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Houston Office Commercial Real Estate Market Data and Economic Information - Post Office 401 Franklin St

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Overall vacancy is at 21.3%, up from this time last quarter at 20.6%, due in part to the 647,000 sq. ft. of vacant space delivered to the market in Q2 2019—about 64% of the total 1.0 million sq. ft. completed. The vacancy rate for Class A properties is at 23.2%, up from 22.8% this time last quarter. Net absorption is at negative 636,000 sq. ft. for Q2, comprised of negative 776,000 sq. ft. of direct space and positive 140,000 sq. ft. of sublease space.


EXECUTIVE SUMMARY

Office market vacancy inches upward

Overall vacancy is at 21.3%, up from this time last quarter at 20.6%, due in part to the 647,000 sq. ft. of vacant space delivered to the market in Q2 2019—about 64% of the total 1.0 million sq. ft. completed. The vacancy rate for Class A properties is at 23.2%, up from 22.8% this time last quarter. Net absorption is at negative 636,000 sq. ft. for Q2, comprised of negative 776,000 sq. ft. of direct space and positive 140,000 sq. ft. of sublease space. Overall net absorption has remained positive during the past three quarters. The overall average asking full-service rent has steadily grown over the past years to its current rate of $29.39 per sq. ft., up $1.24 from a year ago—a 4.4% increase.

Healthy near-term outlook for the Houston region

Employment increased to a 3.3% annual growth rate (25,800 jobs) over the three months ending in May, up from 2.0% growth for the three months in February. The leisure and hospitality sector added the most jobs (7,900), while the mining sector logged the fastest growth rate at 12.9%. Most of the remaining gains came from professional and business services (6,100; primarily from professional, scientific and technical jobs). The May Houston unemployment rate held steady at April’s record low of 3.5%. Texas overall also had an unemployment rate of 3.5% in May, while the U.S. rate was 3.6%. The Federal Reserve Bank of Dallas reported that West Texas Intermediate (WTI) crude oil fell nearly $10 per barrel from April to June as signs of rising inventories and concerns about the pace of global demand growth weighed on the price.  The U.S. rig count slipped to an average of nearly 970 rigs in June, a drop of 108 rigs from the three-year high of 1,077 in December. Variations in monthly drilling activity tend to follow changes in monthly oil prices with a lag of about three months.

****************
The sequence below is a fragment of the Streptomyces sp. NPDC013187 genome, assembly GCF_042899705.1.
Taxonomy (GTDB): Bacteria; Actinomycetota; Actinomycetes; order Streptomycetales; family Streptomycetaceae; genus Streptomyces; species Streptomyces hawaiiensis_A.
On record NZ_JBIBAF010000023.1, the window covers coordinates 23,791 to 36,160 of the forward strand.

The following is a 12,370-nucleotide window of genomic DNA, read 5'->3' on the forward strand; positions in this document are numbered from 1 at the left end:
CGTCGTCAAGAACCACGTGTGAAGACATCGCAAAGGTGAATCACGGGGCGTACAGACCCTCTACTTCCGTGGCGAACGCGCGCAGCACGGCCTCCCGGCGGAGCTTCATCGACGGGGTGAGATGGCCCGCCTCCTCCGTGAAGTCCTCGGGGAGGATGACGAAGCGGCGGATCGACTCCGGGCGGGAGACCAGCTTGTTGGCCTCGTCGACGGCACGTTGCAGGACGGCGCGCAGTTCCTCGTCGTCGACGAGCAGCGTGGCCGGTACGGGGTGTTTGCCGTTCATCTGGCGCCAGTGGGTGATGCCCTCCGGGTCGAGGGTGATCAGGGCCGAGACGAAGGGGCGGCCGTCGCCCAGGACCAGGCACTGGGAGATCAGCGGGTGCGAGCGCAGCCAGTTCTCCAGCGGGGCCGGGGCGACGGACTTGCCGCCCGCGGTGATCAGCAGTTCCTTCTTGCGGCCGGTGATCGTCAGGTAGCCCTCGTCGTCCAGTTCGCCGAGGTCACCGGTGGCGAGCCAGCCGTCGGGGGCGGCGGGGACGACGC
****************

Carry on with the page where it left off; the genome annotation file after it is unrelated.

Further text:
Houston Office Commercial Real Estate Market Data and Economic Information - Supply and Demand

Houston Office Commercial Real Estate Market Data and Economic Information - Market Indicators


Broker’s Perspective

As we reflect on the second quarter of 2019, the prior onrush of companies leasing office space has reached a turtle’s pace. On the positive side, Houston’s employment growth rate has increased to 3.3%, which translates to approximately 25,800 new jobs over the three months ending in May. Companies hiring is always positive news, but unfortunately job growth hasn’t been concurrent with expanding office footprints at a pace with which available space is coming online. Let’s take a deeper dive.

Energy—more specifically, oil and gas—directly accounts for approximately 35% of Houston’s overall Gross Domestic Product. This GDP percentage does not include industries indirectly tied to oil and gas—meaning the percentage of Houston’s GDP tied to the Energy sector is significantly higher than that percentage. The closing price of West Texas Intermediate (WTI) was $57.73 per barrel the last week of June 2019. By comparison, during the same period in 2018 the closing price for WTI was $74.13 per barrel. When looking through the optics of higher crude prices, some companies committed to office leases in anticipation of the ramp up in what was hoped to be long-term sustained pricing. The fact is that in the majority of shale plays outside of the Permian Basin, the costs to extract oil are too high for companies to stay profitable at sub-$60 per barrel. The result is that most oil and gas companies are now staying “lean and mean” with respect to all costs, until WTI stabilizes at a higher price point.

For the office market, we have seen an uptick in overall vacancy to 21.3%, compared to 20.6% during this time last quarter, across the approximately 234 million sq. ft. of Class A and Class B office space spread throughout the 23 submarkets of the Greater Houston Metropolitan Statistical Area (MSA). Despite the increase in vacancy, the overall initial quoted full-service asking rent has grown year over year to its current average of $29.39 per square foot, up $1.24 from a year ago—a 4.4% increase. It should be noted that these are asking averages which does not equate to economics for where transactions are being completed.

Needless to say, no matter how much the Greater Houston Partnership touts Houston as a diversified economy, we are still an oil-and-gas town. Until the City of Houston can actively recruit Big Technology to set up shop, the office market will be a rollercoaster ride for the foreseeable future.

Taylor Wright

Taylor Wright
Vice President
NAI Partners


MARKET OVERVIEW

Net absorption breaks positive streak

During the second quarter of 2019, Houston’s office market saw an increase in the number of tenants moving out of space compared to the past few quarters. The recent aggregate effect of these net occupancy losses was just over 636,000 sq. ft. of negative absorption. Tenants such as British Petroleum vacated 194,194 sq. ft. in the Energy Corridor, while Bank of America no longer occupies 143,396 sq. ft. at 700 Louisiana St., both representing recent relocations. The amount of total office inventory that is being marketed for lease increased by 40 basis points quarter-over-quarter to 25.9%. The difference between this figure and the vacancy rate reflects expected future move-outs. Space being marketed for sublease represents 7.0 million sq. ft., or 11.5% of the 61.1 million-sq.-ft. total availability figure.